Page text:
- Say Cheese: The story behind the famous sandwiches at the East Perry Fair (9/22/17)
- McClure man accused of leaving children in hot truck while gambling in casino (9/19/17)1
- Anne Limbaugh dies, leaves legacy of caring (9/22/17)
- New boutique store advocates for special-needs people (9/19/17)
- Former football players provide leadership training at middle school (9/24/17)
- Cape Girardeau native Jessica Johnston to compete as castaway on 'Survivor' season 35 (9/24/17)
- New businesses popping up all over Cape Girardeau (9/24/17)
- Former major-league slugger Darryl Strawberry to speak at La Croix (9/20/17)
- Mo. conservation agents help fight fires in western U.S. (9/15/17)
- Young entrepreneurs add fresh ideas, unique offerings for area market (9/18/17)
West Nile precautions
The discovery at two different locations in Cape Girardeau of mosquitoes carrying the West Nile virus is cause for concern but not alarm.
Eighty percent of people infected with the virus never develop any symptoms. Twenty in 100 people infected experience fever, headache, nausea, vomiting or a skin rash. One in 150 infected develops a severe illness, and the neurological effects may be permanent.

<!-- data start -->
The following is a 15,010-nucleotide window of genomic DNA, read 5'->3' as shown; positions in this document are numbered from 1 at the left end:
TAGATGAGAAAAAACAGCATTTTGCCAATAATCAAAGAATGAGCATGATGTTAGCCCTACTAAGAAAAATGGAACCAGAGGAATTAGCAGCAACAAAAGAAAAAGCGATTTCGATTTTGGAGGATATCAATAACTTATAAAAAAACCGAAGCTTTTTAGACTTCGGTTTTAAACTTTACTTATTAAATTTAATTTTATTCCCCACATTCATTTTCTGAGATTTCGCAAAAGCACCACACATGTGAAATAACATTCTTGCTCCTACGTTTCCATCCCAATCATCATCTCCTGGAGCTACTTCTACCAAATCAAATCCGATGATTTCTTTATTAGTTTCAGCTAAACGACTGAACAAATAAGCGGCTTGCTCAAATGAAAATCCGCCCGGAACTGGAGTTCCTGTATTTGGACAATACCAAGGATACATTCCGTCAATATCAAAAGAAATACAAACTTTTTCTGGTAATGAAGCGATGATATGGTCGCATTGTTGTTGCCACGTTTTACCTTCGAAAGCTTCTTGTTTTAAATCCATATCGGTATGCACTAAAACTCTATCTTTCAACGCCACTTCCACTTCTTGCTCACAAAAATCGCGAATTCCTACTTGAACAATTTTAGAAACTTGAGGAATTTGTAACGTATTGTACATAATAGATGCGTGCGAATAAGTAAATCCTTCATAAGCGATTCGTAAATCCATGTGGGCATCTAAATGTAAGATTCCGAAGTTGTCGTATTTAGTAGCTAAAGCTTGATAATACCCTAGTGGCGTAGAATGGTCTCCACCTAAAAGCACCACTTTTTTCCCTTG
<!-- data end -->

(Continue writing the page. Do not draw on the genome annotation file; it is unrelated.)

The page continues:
People over age 50 are at greater risk of developing a severe illness. Symptoms take 3 to 14 days to develop,
The Centers for Disease Control offers these suggestions for protecting yourself and your family:
* Eliminate containers that could hold water.
* Install or repair window screens.
* Place mosquito netting over infant carriers.
* Apply insect repellent to exposed skin and clothing. Repellent should contain the active ingredients DEET, Picaridin or oil of lemon eucalyptus.
* Wear long sleeves and pants or stay indoors at dawn and dusk when mosquitoes are most active.
* Drain livestock water tanks weekly.
* Clean debris from gutters.
With a few prudent precautions, the risks of serious problems with West Nile can be minimized.